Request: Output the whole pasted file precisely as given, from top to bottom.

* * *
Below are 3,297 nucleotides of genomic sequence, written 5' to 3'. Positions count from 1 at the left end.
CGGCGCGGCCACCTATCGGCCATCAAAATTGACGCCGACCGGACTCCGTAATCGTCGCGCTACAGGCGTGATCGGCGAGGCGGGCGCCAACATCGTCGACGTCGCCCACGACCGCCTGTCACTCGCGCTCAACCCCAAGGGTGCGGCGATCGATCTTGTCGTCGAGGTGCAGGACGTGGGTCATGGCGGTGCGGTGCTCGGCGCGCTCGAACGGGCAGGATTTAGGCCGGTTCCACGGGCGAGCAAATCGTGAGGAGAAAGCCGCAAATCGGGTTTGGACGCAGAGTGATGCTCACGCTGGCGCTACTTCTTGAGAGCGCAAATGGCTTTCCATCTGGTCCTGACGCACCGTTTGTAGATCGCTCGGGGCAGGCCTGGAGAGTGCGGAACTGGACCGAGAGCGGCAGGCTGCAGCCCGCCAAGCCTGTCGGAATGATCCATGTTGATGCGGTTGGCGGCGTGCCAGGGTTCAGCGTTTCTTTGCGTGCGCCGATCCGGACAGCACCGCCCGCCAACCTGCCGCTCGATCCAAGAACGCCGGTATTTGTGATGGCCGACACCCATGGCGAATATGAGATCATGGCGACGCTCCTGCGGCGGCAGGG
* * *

Below are 3,297 nucleotides of genomic sequence, written 5' to 3'. Positions count from 1 at the left end.
CGGCGCGGCCACCTATCGGCCATCAAAATTGACGCCGACCGGACTCCGTAATCGTCGCGCTACAGGCGTGATCGGCGAGGCGGGCGCCAACATCGTCGACGTCGCCCACGACCGCCTGTCACTCGCGCTCAACCCCAAGGGTGCGGCGATCGATCTTGTCGTCGAGGTGCAGGACGTGGGTCATGGCGGTGCGGTGCTCGGCGCGCTCGAACGGGCAGGATTTAGGCCGGTTCCACGGGCGAGCAAATCGTGAGGAGAAAGCCGCAAATCGGGTTTGGACGCAGAGTGATGCTCACGCTGGCGCTACTTCTTGAGAGCGCAAATGGCTTTCCATCTGGTCCTGACGCACCGTTTGTAGATCGCTCGGGGCAGGCCTGGAGAGTGCGGAACTGGACCGAGAGCGGCAGGCTGCAGCCCGCCAAGCCTGTCGGAATGATCCATGTTGATGCGGTTGGCGGCGTGCCAGGGTTCAGCGTTTCTTTGCGTGCGCCGATCCGGACAGCACCGCCCGCCAACCTGCCGCTCGATCCAAGAACGCCGGTATTTGTGATGGCCGACACCCATGGCGAATATGAGATCATGGCGACGCTCCTGCGGCGGCAGGG